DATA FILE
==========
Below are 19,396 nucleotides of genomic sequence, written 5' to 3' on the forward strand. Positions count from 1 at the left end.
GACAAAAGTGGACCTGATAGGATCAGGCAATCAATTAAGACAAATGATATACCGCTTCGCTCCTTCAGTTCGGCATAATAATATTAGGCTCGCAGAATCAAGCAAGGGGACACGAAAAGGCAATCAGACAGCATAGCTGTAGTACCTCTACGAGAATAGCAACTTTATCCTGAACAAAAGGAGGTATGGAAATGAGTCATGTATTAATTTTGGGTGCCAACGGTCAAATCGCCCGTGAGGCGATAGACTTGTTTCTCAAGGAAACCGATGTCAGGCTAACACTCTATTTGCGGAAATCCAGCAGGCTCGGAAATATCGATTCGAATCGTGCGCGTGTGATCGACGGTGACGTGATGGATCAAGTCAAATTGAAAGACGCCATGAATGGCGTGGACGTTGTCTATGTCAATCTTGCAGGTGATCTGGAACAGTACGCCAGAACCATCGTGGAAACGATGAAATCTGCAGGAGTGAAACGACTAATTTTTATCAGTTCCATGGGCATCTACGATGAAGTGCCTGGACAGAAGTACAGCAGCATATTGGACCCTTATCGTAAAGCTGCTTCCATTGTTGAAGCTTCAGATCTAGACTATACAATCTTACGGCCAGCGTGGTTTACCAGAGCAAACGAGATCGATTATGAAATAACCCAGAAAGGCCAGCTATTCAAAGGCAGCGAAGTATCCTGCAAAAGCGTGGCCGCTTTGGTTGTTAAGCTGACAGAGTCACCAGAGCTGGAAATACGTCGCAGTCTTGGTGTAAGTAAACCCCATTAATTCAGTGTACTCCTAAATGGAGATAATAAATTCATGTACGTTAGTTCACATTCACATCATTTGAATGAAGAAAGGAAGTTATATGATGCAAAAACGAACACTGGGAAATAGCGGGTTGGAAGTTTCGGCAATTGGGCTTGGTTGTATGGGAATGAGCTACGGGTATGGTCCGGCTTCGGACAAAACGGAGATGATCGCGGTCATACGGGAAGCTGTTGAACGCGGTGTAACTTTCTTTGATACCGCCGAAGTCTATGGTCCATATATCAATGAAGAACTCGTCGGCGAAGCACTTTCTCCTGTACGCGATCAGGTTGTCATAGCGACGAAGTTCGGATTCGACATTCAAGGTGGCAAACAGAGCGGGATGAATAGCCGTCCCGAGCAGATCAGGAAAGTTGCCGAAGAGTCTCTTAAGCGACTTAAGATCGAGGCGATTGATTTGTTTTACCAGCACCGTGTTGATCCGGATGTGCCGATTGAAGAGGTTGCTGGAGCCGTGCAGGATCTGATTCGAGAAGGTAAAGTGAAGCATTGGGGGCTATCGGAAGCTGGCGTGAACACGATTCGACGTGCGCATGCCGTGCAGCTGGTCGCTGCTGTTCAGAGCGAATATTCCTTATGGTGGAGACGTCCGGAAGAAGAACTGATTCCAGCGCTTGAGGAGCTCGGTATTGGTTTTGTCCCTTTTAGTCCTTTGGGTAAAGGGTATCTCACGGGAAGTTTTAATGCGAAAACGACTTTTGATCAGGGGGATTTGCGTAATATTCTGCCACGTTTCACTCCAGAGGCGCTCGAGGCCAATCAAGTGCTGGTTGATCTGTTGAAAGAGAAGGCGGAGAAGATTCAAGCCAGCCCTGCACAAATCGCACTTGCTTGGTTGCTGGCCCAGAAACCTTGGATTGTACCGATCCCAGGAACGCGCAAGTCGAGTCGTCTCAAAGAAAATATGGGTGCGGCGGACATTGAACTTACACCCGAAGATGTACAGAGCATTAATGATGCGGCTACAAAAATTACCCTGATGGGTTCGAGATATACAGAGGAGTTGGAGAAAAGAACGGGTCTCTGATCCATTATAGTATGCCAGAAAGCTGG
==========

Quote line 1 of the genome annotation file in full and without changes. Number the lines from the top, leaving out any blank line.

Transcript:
Below are 19,396 nucleotides of genomic sequence, written 5' to 3' on the forward strand. Positions count from 1 at the left end.